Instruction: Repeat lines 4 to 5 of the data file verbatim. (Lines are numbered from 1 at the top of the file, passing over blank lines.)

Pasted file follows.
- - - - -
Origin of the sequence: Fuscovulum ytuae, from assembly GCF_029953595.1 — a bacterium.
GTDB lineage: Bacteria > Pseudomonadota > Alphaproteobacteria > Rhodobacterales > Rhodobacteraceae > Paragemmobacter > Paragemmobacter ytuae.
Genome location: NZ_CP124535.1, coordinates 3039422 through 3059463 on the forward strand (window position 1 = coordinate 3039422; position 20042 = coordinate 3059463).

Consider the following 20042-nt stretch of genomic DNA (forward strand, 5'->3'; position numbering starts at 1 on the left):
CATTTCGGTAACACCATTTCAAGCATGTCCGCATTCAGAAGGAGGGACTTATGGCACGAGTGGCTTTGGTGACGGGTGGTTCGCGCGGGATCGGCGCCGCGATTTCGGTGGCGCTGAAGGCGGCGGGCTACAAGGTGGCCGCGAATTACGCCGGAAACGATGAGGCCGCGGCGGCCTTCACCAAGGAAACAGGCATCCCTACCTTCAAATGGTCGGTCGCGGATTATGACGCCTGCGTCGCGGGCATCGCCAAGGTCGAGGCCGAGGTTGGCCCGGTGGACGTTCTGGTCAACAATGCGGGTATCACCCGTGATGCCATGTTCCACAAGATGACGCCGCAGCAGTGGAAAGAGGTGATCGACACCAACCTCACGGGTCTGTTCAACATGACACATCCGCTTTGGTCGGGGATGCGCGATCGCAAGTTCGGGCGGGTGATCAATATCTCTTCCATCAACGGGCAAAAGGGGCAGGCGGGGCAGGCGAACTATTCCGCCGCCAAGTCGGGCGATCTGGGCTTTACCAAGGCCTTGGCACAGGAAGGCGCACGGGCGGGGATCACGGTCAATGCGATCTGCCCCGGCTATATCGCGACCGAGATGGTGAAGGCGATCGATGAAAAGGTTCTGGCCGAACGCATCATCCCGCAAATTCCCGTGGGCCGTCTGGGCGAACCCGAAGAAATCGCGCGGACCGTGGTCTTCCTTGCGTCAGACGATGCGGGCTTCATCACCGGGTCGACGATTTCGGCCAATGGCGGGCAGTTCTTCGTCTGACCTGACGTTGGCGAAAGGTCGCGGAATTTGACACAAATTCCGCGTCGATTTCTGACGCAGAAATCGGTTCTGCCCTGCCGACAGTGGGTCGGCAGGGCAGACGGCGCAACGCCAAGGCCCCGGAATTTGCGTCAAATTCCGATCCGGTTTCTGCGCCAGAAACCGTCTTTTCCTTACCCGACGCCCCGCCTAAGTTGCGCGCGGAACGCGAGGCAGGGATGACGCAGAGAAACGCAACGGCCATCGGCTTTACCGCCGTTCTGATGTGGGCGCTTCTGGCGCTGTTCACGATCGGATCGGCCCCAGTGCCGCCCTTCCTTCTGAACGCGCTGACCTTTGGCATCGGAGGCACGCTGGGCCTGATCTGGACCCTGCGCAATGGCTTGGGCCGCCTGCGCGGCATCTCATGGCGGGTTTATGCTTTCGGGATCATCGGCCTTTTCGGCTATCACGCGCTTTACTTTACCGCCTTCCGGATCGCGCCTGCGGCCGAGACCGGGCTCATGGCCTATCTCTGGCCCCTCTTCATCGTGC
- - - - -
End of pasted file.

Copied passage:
Consider the following 20042-nt stretch of genomic DNA (forward strand, 5'->3'; position numbering starts at 1 on the left):
CATTTCGGTAACACCATTTCAAGCATGTCCGCATTCAGAAGGAGGGACTTATGGCACGAGTGGCTTTGGTGACGGGTGGTTCGCGCGGGATCGGCGCCGCGATTTCGGTGGCGCTGAAGGCGGCGGGCTACAAGGTGGCCGCGAATTACGCCGGAAACGATGAGGCCGCGGCGGCCTTCACCAAGGAAACAGGCATCCCTACCTTCAAATGGTCGGTCGCGGATTATGACGCCTGCGTCGCGGGCATCGCCAAGGTCGAGGCCGAGGTTGGCCCGGTGGACGTTCTGGTCAACAATGCGGGTATCACCCGTGATGCCATGTTCCACAAGATGACGCCGCAGCAGTGGAAAGAGGTGATCGACACCAACCTCACGGGTCTGTTCAACATGACACATCCGCTTTGGTCGGGGATGCGCGATCGCAAGTTCGGGCGGGTGATCAATATCTCTTCCATCAACGGGCAAAAGGGGCAGGCGGGGCAGGCGAACTATTCCGCCGCCAAGTCGGGCGATCTGGGCTTTACCAAGGCCTTGGCACAGGAAGGCGCACGGGCGGGGATCACGGTCAATGCGATCTGCCCCGGCTATATCGCGACCGAGATGGTGAAGGCGATCGATGAAAAGGTTCTGGCCGAACGCATCATCCCGCAAATTCCCGTGGGCCGTCTGGGCGAACCCGAAGAAATCGCGCGGACCGTGGTCTTCCTTGCGTCAGACGATGCGGGCTTCATCACCGGGTCGACGATTTCGGCCAATGGCGGGCAGTTCTTCGTCTGACCTGACGTTGGCGAAAGGTCGCGGAATTTGACACAAATTCCGCGTCGATTTCTGACGCAGAAATCGGTTCTGCCCTGCCGACAGTGGGTCGGCAGGGCAGACGGCGCAACGCCAAGGCCCCGGAATTTGCGTCAAATTCCGATCCGGTTTCTGCGCCAGAAACCGTCTTTTCCTTACCCGACGCCCCGCCTAAGTTGCGCGCGGAACGCGAGGCAGGGATGACGCAGAGAAACGCAACGGCCATCGGCTTTACCGCCGTTCTGATGTGGGCGCTTCTGGCGCTGTTCACGATCGGATCGGCCCCAGTGCCGCCCTTCCTTCTGAACGCGCTGACCTTTGGCATCGGAGGCACGCTGGGCCTGATCTGGACCCTGCGCAATGGCTTGGGCCGCCTGCGCGGCATCTCATGGCGGGTTTATGCTTTCGGGATCATCGGCCTTTTCGGCTATCACGCGCTTTACTTTACCGCCTTCCGGATCGCGCCTGCGGCCGAGACCGGGCTCATGGCCTATCTCTGGCCCCTCTTCATCGTGC